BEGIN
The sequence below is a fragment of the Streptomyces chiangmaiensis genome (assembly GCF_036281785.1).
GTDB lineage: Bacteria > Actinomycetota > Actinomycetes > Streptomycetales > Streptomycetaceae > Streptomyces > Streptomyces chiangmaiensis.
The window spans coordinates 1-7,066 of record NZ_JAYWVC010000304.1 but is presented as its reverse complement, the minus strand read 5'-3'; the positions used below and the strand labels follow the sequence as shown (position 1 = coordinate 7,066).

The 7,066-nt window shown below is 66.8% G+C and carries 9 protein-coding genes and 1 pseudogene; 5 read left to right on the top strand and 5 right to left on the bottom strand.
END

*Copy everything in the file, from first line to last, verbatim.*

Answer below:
The sequence below is a fragment of the Streptomyces chiangmaiensis genome (assembly GCF_036281785.1).
GTDB lineage: Bacteria > Actinomycetota > Actinomycetes > Streptomycetales > Streptomycetaceae > Streptomyces > Streptomyces chiangmaiensis.
The window spans coordinates 1-7,066 of record NZ_JAYWVC010000304.1 but is presented as its reverse complement, the minus strand read 5'-3'; the positions used below and the strand labels follow the sequence as shown (position 1 = coordinate 7,066).

The 7,066-nt window shown below is 66.8% G+C and carries 9 protein-coding genes and 1 pseudogene; 5 read left to right on the top strand and 5 right to left on the bottom strand.